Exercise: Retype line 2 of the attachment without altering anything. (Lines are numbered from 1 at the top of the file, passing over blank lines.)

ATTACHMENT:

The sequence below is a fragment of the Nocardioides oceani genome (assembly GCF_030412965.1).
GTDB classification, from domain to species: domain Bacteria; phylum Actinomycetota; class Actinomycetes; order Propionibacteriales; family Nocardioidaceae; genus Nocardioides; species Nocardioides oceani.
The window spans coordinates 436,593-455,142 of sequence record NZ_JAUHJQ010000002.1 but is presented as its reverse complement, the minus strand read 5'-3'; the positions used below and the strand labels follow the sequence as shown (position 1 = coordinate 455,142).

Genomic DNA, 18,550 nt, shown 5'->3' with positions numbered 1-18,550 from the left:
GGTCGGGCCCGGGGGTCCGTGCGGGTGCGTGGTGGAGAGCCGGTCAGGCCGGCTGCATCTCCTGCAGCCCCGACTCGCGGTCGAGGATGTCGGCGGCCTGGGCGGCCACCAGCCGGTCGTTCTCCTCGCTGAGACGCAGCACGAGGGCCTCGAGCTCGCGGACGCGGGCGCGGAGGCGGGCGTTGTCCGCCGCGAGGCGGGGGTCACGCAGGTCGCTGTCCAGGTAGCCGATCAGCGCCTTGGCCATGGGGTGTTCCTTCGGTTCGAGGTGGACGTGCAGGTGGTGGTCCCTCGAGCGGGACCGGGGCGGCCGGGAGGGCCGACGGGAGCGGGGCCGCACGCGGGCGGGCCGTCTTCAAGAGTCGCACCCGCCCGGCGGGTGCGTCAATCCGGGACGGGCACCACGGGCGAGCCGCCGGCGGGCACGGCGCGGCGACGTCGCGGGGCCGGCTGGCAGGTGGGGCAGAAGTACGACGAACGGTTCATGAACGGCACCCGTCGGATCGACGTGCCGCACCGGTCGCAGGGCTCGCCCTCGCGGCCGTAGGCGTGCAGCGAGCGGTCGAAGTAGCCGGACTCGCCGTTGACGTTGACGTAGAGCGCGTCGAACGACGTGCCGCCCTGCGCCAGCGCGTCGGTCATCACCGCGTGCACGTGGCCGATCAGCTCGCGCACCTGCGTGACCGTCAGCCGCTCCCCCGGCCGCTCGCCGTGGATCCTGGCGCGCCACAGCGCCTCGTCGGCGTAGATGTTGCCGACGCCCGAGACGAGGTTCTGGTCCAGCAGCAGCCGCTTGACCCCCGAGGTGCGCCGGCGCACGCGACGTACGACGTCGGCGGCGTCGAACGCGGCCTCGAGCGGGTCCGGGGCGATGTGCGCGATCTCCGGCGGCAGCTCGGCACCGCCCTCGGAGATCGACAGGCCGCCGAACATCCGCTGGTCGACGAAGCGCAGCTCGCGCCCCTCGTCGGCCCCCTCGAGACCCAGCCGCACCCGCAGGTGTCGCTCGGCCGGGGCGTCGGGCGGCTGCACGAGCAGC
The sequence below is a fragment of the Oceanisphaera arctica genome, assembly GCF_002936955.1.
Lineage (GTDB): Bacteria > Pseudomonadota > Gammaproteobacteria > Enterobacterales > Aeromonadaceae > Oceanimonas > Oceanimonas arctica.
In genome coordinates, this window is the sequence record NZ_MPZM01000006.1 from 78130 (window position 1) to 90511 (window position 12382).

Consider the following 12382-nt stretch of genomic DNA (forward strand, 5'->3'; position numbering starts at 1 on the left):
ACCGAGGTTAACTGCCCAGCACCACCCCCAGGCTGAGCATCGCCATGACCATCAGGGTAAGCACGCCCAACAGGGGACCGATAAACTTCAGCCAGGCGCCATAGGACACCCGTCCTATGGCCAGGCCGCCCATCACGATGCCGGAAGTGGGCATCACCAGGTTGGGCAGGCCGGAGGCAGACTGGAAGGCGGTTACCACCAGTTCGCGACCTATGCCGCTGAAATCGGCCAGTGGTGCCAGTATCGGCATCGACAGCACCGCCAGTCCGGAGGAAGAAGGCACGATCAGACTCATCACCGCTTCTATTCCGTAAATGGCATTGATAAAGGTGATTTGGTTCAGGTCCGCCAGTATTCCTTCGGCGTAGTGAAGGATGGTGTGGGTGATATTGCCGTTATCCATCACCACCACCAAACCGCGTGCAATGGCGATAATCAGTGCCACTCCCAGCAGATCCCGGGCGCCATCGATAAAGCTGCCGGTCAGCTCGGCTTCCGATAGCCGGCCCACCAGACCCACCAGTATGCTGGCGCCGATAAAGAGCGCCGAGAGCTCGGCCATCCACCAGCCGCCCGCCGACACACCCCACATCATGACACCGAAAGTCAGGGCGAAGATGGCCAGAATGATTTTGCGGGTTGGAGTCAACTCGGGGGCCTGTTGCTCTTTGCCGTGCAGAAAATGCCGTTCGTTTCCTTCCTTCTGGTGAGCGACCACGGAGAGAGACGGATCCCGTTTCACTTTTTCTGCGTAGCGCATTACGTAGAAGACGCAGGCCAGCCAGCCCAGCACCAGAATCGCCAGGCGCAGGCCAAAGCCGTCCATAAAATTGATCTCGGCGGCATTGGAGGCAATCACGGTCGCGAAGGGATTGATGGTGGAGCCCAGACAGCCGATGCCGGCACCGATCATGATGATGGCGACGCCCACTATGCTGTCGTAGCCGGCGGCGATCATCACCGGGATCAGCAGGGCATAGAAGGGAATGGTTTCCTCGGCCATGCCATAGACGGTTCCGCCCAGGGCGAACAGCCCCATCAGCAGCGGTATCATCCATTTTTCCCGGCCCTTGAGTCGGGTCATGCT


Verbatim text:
GTDB classification, from domain to species: domain Bacteria; phylum Actinomycetota; class Actinomycetes; order Propionibacteriales; family Nocardioidaceae; genus Nocardioides; species Nocardioides oceani.